My career is full of experience turning audiences into participants using a variety of techniques and technologies. Amongst all of the participatory experiences that I’ve helped create, there is a single tie that binds: individual storytelling. No matter the means, producers must act as facilitators towards making audiences feel like they are a part of the greater context, regardless of their location or affiliation. In fact, the technology is the easy part. It’s ready and in the hands of willing audiences/creators in the form of smartphones and tablets containing the proper apps. The interest lies in how content producers use these technologies to help tell a story from an individual who contributes with a participatory point of view.

I would love to tell you more about how participatory media has played a part in my role as a storyteller. On Wednesday, March 20th at 2:40pm, I will be speaking on a panel titled Connected Content on Multi Screens and Devices at the Digital Media Summit,  moderated by Ted Cohen, Managing Partner at digital entertainment consulting firm TAG Strategic. I’ll also be presenting a case study of Incubus HQ Live on Thursday, March 21st at 11:50 AM at Canadian Music Week. This project was a real-time participatory documentary and media exhibit created in collaboration with the band. Both sessions are sure to be a lively, insightful discussion on how content creators are furthering the participatory genre. Hope to see you there!

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Last Updated on Friday, 15 March 2013 04:35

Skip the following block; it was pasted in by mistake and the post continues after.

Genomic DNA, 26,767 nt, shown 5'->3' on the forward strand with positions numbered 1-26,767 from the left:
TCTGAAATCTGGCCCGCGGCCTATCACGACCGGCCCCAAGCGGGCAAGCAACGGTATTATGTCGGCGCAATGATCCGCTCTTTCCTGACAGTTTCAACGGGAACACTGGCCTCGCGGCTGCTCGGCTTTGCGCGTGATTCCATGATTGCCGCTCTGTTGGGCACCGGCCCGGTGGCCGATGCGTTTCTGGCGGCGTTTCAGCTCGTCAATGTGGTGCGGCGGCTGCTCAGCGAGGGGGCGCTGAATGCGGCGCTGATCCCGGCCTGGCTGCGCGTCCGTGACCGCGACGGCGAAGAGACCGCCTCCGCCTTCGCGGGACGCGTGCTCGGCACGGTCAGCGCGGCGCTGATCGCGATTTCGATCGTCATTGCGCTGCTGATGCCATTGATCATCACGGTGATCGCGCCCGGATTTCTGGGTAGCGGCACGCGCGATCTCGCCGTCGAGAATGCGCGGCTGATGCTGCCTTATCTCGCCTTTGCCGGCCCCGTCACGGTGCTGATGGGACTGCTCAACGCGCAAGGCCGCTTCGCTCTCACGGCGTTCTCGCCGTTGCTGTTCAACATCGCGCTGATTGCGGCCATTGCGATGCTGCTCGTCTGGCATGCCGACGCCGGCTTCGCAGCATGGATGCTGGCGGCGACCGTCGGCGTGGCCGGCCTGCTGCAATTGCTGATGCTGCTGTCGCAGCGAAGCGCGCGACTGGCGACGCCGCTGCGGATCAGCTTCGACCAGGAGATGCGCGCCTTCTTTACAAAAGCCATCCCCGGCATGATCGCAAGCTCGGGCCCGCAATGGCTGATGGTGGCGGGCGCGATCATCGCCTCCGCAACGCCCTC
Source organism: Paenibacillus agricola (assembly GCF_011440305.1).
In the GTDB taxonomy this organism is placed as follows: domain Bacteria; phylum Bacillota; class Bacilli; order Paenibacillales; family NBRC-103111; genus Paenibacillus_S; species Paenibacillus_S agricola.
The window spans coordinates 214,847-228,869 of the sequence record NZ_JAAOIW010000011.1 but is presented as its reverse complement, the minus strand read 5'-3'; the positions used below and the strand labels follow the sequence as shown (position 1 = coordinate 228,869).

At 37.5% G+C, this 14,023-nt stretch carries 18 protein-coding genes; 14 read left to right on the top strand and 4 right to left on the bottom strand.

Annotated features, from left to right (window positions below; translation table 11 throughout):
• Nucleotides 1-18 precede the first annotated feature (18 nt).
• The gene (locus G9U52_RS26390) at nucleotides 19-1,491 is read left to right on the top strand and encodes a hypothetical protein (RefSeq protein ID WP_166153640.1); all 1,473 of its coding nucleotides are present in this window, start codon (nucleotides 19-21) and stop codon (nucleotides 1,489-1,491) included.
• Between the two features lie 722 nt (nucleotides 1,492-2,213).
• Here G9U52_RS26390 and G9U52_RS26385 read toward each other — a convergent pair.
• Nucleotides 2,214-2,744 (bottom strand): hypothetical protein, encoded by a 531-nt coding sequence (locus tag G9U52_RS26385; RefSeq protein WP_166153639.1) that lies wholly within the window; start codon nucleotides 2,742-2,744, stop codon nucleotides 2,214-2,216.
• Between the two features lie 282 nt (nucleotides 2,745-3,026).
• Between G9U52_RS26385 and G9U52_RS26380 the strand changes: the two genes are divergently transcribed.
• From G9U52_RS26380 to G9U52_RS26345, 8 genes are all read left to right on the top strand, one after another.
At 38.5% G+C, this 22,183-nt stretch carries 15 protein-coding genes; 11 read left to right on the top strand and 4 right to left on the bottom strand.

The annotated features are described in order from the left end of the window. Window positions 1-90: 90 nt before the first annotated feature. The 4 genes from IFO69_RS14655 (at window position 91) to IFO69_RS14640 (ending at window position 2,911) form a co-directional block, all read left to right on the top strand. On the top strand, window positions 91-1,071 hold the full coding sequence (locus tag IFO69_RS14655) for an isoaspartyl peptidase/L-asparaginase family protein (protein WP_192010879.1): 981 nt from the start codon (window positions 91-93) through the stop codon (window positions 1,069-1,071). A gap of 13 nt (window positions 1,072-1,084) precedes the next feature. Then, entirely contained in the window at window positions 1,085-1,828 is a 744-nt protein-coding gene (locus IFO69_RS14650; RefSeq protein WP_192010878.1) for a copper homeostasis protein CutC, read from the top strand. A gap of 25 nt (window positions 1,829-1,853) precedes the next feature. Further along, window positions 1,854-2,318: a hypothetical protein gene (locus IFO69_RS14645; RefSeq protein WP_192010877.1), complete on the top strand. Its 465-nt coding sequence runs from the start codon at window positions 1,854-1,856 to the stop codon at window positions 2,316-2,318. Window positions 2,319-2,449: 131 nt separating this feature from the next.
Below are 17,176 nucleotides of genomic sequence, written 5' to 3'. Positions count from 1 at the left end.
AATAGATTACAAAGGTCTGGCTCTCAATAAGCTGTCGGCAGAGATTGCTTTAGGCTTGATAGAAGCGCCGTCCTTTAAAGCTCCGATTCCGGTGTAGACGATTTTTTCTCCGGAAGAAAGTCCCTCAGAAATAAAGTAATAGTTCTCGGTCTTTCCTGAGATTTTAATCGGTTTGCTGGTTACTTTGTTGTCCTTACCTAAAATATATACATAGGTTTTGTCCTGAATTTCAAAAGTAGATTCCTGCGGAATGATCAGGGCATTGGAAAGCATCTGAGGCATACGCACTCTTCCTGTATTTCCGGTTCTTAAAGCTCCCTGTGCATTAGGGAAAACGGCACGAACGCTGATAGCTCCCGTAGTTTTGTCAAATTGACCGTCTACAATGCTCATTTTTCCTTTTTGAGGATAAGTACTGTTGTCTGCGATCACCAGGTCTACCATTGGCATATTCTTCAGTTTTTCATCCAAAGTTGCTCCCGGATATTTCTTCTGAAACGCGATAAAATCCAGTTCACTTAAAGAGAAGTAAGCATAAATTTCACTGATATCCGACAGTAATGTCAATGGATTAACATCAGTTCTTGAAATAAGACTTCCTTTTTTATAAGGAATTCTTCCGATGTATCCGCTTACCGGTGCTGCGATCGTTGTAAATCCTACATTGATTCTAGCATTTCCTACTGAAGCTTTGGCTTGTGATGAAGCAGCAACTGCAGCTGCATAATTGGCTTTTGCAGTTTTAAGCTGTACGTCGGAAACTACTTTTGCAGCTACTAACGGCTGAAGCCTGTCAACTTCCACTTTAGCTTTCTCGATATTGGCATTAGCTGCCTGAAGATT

For most people, the marriage of music and social media has been a harmonious one. Since the questionably legal early days of MP3 filesharing, the social music industry has matured tremendously, with Spotify, Pandora and iTunes among the more notable success stories.

As social music has evolved, so has social marketing. Getting people to follow, like, pin and buy a brand’s products is now integrated into every smart brand’s strategy, especially brands that target young consumers. With so much content out there, brands strive to cut through the clutter and create an immersive, engaging experience beyond a traditional, one-dimensional print ad. The smartest brands are now putting music to work as part of their social marketing strategy. Here’s how it works.

Most young people like music. And they listen to it a lot. But they are not especially brand loyal, according to a recent study from WSL Retail which found that Millennials (people roughly 18 to 34 years-old) brand hop more than their parents did. They can’t always afford to be loyal: A sale price or a coupon for a competing product is more compelling than a brand name.


Facing this challenge, brands need to figure out how to connect with young consumers in a way that is authentic, powerful, and honest. From the Rolling Stones singing about Rice Krispies to superstar endorsements with Coca-Cola and Pepsi, brands have incorporated music into their traditional advertising campaigns for decades. Now, social music marketing has enabled both brands and bands to find and connect with people in new and compelling ways. It’s not always easy to be loyal to a brand of tissue paper, or to a t-shirt, but once you love a band and its music, it’s hard to undo that.